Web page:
• expected opportunities for travel, networking, or interaction with other aspects of the organization’s work.

Project descriptions are posted on the website and made available to interested students beginning at the school's winter break through the spring semester.  Special marketing efforts will take place in March/April to bring attention to projects that have not been filled.  The Stanback Internship Program will also be promoted to newly admitted students who will be beginning their program at Duke in the fall, as they are eligible.


Application Procedure

  1. Request access to Duke Environment Career Link if you do not have access already. You can request access, by emailing Beth Hwang at beth.hwang@duke.edu
  2. Students will attend an information session in November. 
    Nicholas School Students November 13th 1:30-2:30pm Field Auditorium
    Sanford and other students November 15th 5:15-6pm Perkins Link Classroom 5
    Pratt Engineering Students November 16th 5-5:45pm Teer 203
  3. Students will review Summer 2018 internships on Duke Environment Career Link from January 8 - 29 using the Job Search Advanced Search feature for Stanback Internships.
  4. Students will submit their resume, cover letter, and any other requested documents to any internships of interest by January 29. 
  5. Organization Partners will select students to interview for Summer 2018 internships. Phone interviews will take place February 19 - 22nd; interview day is February 23rd. Applications will be sent to organizations early February.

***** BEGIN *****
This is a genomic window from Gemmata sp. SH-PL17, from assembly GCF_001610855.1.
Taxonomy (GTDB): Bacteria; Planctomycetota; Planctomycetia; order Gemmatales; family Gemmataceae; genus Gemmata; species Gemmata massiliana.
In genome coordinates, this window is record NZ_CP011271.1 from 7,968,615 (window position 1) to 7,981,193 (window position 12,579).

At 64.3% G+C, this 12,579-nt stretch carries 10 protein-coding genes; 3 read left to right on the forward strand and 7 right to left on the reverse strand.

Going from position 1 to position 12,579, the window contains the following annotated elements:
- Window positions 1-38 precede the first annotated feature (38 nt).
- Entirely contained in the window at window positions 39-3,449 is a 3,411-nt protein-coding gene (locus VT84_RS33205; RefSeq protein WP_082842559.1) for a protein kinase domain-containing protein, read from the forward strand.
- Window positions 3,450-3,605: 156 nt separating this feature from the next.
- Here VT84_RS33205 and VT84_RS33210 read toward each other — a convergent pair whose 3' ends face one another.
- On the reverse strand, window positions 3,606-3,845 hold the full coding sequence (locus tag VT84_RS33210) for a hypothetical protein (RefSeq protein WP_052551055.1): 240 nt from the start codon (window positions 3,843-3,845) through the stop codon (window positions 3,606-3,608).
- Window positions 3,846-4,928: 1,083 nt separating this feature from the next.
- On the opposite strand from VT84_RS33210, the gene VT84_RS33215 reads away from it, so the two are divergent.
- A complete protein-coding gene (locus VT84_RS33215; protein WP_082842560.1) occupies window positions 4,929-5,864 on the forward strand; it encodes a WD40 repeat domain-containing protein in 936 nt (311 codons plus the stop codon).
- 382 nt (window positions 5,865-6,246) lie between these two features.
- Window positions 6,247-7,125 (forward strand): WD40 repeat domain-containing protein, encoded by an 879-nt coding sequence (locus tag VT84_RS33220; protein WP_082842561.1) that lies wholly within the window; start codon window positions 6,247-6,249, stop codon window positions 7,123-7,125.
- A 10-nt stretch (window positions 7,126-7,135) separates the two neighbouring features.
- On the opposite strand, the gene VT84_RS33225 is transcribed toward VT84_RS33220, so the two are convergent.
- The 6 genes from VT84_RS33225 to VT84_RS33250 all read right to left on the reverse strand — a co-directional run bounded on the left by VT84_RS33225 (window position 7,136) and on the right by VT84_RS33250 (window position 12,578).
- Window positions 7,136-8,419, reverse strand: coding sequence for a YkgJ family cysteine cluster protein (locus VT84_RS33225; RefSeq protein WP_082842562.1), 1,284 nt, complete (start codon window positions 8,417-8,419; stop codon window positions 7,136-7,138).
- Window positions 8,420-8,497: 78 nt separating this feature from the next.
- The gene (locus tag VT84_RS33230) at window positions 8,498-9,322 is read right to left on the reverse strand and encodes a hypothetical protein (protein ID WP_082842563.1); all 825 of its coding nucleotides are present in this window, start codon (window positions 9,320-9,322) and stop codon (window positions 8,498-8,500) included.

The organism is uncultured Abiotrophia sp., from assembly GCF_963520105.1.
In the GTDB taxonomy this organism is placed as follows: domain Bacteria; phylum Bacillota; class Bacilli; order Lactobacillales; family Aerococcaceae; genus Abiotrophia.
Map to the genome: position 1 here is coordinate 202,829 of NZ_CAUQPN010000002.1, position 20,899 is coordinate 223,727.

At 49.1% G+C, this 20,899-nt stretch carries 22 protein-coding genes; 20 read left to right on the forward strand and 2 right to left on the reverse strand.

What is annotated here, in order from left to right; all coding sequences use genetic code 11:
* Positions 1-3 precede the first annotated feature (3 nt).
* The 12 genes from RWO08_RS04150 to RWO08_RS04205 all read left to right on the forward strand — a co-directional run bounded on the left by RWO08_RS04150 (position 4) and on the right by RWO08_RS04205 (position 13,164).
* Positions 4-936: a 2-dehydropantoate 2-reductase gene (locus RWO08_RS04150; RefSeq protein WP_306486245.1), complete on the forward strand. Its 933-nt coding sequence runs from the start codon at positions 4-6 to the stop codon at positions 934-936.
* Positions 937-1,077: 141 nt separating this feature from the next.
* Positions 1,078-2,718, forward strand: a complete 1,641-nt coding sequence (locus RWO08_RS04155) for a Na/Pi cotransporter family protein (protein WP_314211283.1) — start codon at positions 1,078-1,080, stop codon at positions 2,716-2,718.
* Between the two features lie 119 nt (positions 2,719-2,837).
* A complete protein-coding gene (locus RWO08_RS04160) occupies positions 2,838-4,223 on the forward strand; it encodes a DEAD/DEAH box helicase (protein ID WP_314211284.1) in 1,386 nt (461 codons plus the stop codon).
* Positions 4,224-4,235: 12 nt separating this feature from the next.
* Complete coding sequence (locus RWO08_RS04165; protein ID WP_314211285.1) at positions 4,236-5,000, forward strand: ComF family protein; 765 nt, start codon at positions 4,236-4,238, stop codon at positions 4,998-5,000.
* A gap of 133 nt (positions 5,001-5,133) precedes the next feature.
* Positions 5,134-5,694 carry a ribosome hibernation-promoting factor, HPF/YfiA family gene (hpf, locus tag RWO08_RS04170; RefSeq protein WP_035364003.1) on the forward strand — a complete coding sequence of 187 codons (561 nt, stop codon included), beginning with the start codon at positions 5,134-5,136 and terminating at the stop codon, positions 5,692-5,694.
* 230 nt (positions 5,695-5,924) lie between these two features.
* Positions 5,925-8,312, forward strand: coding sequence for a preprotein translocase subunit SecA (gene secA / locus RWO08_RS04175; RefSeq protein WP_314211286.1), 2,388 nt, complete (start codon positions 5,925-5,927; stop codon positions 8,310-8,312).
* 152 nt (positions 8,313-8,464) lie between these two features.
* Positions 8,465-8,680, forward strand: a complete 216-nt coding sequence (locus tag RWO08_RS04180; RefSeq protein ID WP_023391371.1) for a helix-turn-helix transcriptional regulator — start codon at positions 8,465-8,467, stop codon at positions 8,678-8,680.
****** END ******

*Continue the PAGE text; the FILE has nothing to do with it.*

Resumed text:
6. Offers can be made beginning March 2. If given an offer, students will be required to provide an answer within 3-5 days.
  7. If a student accepts an offer, notify the Program Director, Nikki Smith at nikki.s.smith@duke.edu. She will provide you with more information about On-Campus Orientation and program requirements.

What payment is provided?

Students receive a $5,000 payment distributed by Duke in 2 monthly allotments (May and July, assuming all paperwork completed by April 1). Stanback Internship payments are considered non-compensatory payments. Individuals receiving these payments are not Duke employees, but are receiving funds through Duke University for educational enrichment opportunities. Important information about payments and taxes is available at the Duke University Non-Compensatory Payment website.

Note that Nicholas School staff members MAY NOT provide tax assistance, so please consult your income tax adviser for income tax advice.


After Your Stanback Position Offer is Accepted

Once a student has accepted your internship offer, you will need to notify Nikki Smith at nikki.s.smith@duke.edu. Payment arrangements are made between the school and the intern; host organizations are responsible for communicating with their intern and deciding upon the start/end dates of work, specific responsibilities for the project, expected end product, and other details.

If your intern is an international student, you will also need to provide the school with an official letter, on letterhead, that includes the following:

  • Name of student
  • Name of organization
  • Complete mailing address (unless already on letterhead)
  • Start/end dates of internship
  • Number of hours per week the intern will work
  • A brief description of the internship (2-3 sentences)
  • Name of Project Advisor
  • Phone number and email address of Project Advisor

If you have any questions, please contact Beth Hwang at beth.hwang@duke.edu or 919-401-7237.